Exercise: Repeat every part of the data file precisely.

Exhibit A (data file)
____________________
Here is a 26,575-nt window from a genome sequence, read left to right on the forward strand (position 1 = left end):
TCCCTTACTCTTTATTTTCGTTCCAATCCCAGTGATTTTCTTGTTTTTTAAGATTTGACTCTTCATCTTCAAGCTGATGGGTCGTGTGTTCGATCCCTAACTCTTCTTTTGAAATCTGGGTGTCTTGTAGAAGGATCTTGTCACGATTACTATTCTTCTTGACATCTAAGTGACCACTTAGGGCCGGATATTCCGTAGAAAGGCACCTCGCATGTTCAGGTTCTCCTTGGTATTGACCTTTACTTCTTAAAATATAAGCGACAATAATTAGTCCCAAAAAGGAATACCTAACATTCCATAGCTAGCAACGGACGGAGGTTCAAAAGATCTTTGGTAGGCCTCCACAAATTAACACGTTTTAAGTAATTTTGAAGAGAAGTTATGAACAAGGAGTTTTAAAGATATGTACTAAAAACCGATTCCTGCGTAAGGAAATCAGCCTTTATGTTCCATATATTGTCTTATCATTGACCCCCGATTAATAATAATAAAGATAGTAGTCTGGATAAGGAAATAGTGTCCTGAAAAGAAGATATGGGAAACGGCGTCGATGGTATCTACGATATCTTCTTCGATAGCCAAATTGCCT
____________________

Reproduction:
Here is a 26,575-nt window from a genome sequence, read left to right on the forward strand (position 1 = left end):
TCCCTTACTCTTTATTTTCGTTCCAATCCCAGTGATTTTCTTGTTTTTTAAGATTTGACTCTTCATCTTCAAGCTGATGGGTCGTGTGTTCGATCCCTAACTCTTCTTTTGAAATCTGGGTGTCTTGTAGAAGGATCTTGTCACGATTACTATTCTTCTTGACATCTAAGTGACCACTTAGGGCCGGATATTCCGTAGAAAGGCACCTCGCATGTTCAGGTTCTCCTTGGTATTGACCTTTACTTCTTAAAATATAAGCGACAATAATTAGTCCCAAAAAGGAATACCTAACATTCCATAGCTAGCAACGGACGGAGGTTCAAAAGATCTTTGGTAGGCCTCCACAAATTAACACGTTTTAAGTAATTTTGAAGAGAAGTTATGAACAAGGAGTTTTAAAGATATGTACTAAAAACCGATTCCTGCGTAAGGAAATCAGCCTTTATGTTCCATATATTGTCTTATCATTGACCCCCGATTAATAATAATAAAGATAGTAGTCTGGATAAGGAAATAGTGTCCTGAAAAGAAGATATGGGAAACGGCGTCGATGGTATCTACGATATCTTCTTCGATAGCCAAATTGCCT